How can women plan finances without falling into ‘selflessness’ trope
“It was only when I started working and had become accustomed to a sound savings and investments routine that I realised one of the reasons why my mother has not been able to save and invest as much as she should have is because of the altruistic tendencies that women become conditioned with. It may sound like an exaggerated hypothesis but our behaviourial traits that govern our day-to-day routines have an irrevocable impact on how we handle our finances too,” says Megha Singh, a 31-year-old investment banker based in Mumbai.
Glorifying the many sacrifices that women make throughout the course of their lives is widely prevalent in our culture. This glorification stems from societal conditioning that classifies women who are selfless and who prioritise the well-being and happiness of others as ‘good’ women and those who do not typically fit into this mold remain relegated to the shadows of judgement. Traditional gender roles that demand women to be caregivers and nurturers for their family at the expense of their own comfort and ambitions and desires also add to this unsaid pressure on women to acquire the traits of being selfless and giving.
“As far as I can remember, my mother’s life has been confined to the domestic realm. She has dedicated all her time and energy towards raising me and my brother and taking care of the family and ensuring that the household runs smoothly like a well-oiled machine. Her story is painfully similar to that of countless other Indian women. Unsurprisingly she was also never involved in any major financial decisions of the family and things only changed after I started working and taught the nitty gritties of saving and investing and ensured she had a say in the family’s money matters beyond just household budget management,” narrates Singh.
It was only after a couple of years after Singh’s mother attained a certain level of confidence at managing her money that Singh realised her mother needed to wrangle free of certain thought patterns that she had developed over the years while fulfilling her domestic responsibilities to be able to manage money efficiently. “I noticed that she would let her budget go awry easily if someone came up to her and asked her for money. I sensed this was a byproduct of the sacrificial attitude that had become second nature to her in the course of her journey as a mother, wife and daughter-in-law. She also displayed cynicism for any investments that carried any element of risk. Again, this stemmed from her fear of being seen as immature or careless by the other members of the family in the event the investment incurred losses.” Singh narrates.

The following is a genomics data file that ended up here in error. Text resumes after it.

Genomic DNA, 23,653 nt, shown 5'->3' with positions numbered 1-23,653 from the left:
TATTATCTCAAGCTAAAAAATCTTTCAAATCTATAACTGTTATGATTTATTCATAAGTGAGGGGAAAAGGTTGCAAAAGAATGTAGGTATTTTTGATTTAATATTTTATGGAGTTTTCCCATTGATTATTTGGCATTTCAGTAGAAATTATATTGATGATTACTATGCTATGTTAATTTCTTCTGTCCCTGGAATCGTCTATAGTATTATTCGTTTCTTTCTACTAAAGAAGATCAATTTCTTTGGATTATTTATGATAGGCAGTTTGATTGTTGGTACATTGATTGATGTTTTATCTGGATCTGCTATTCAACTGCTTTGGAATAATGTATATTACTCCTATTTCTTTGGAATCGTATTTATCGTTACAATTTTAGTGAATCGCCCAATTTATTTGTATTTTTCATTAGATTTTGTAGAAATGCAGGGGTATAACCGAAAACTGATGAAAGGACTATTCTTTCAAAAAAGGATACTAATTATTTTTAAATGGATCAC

Preeti Zende founder of Apna Dhan Financial Services explains, “Women are synonymous with love, care, sacrifice and selflessness. They are always expected to put others' interests before their own interests. This trait is omnipresent in all arenas of women’s lives and finance is no exception. Whether a woman is earning or she is a housewife she tends to think of her family's interests or needs first. Most of her money goes on household expenses as well as funding goals like kids' education and marriage along with paying off home loans or car EMIs. Owing to an acquired tendency to put others' interest ahead of that of her own, she falls short of accumulating wealth on her name. Merely earning money is not important but women should be able to generate wealth out of it exclusively for themselves too so that in future they can be financially independent.”